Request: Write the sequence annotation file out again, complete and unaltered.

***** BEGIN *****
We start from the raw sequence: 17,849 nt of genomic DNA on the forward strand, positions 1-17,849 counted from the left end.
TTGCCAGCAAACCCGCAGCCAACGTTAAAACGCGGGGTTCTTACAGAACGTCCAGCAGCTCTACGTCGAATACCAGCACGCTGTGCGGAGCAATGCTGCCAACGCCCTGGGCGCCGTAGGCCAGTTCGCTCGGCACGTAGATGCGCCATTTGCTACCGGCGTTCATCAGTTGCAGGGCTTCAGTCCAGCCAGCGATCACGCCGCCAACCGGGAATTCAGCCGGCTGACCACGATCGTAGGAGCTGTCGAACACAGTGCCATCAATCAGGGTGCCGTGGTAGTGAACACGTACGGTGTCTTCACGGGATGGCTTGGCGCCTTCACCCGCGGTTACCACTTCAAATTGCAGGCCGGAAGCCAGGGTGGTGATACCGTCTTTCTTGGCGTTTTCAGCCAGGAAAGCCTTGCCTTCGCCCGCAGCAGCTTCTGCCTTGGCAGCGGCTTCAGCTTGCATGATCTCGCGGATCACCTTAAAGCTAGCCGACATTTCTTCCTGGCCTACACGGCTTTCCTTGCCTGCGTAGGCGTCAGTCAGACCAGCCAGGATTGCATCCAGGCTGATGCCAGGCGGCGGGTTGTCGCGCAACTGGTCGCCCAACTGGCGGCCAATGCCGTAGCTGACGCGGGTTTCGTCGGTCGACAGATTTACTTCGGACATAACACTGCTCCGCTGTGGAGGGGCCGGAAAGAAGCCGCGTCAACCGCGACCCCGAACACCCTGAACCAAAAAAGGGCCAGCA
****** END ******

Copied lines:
We start from the raw sequence: 17,849 nt of genomic DNA on the forward strand, positions 1-17,849 counted from the left end.
TTGCCAGCAAACCCGCAGCCAACGTTAAAACGCGGGGTTCTTACAGAACGTCCAGCAGCTCTACGTCGAATACCAGCACGCTGTGCGGAGCAATGCTGCCAACGCCCTGGGCGCCGTAGGCCAGTTCGCTCGGCACGTAGATGCGCCATTTGCTACCGGCGTTCATCAGTTGCAGGGCTTCAGTCCAGCCAGCGATCACGCCGCCAACCGGGAATTCAGCCGGCTGACCACGATCGTAGGAGCTGTCGAACACAGTGCCATCAATCAGGGTGCCGTGGTAGTGAACACGTACGGTGTCTTCACGGGATGGCTTGGCGCCTTCACCCGCGGTTACCACTTCAAATTGCAGGCCGGAAGCCAGGGTGGTGATACCGTCTTTCTTGGCGTTTTCAGCCAGGAAAGCCTTGCCTTCGCCCGCAGCAGCTTCTGCCTTGGCAGCGGCTTCAGCTTGCATGATCTCGCGGATCACCTTAAAGCTAGCCGACATTTCTTCCTGGCCTACACGGCTTTCCTTGCCTGCGTAGGCGTCAGTCAGACCAGCCAGGATTGCATCCAGGCTGATGCCAGGCGGCGGGTTGTCGCGCAACTGGTCGCCCAACTGGCGGCCAATGCCGTAGCTGACGCGGGTTTCGTCGGTCGACAGATTTACTTCGGACATAACACTGCTCCGCTGTGGAGGGGCCGGAAAGAAGCCGCGTCAACCGCGACCCCGAACACCCTGAACCAAAAAAGGGCCAGCA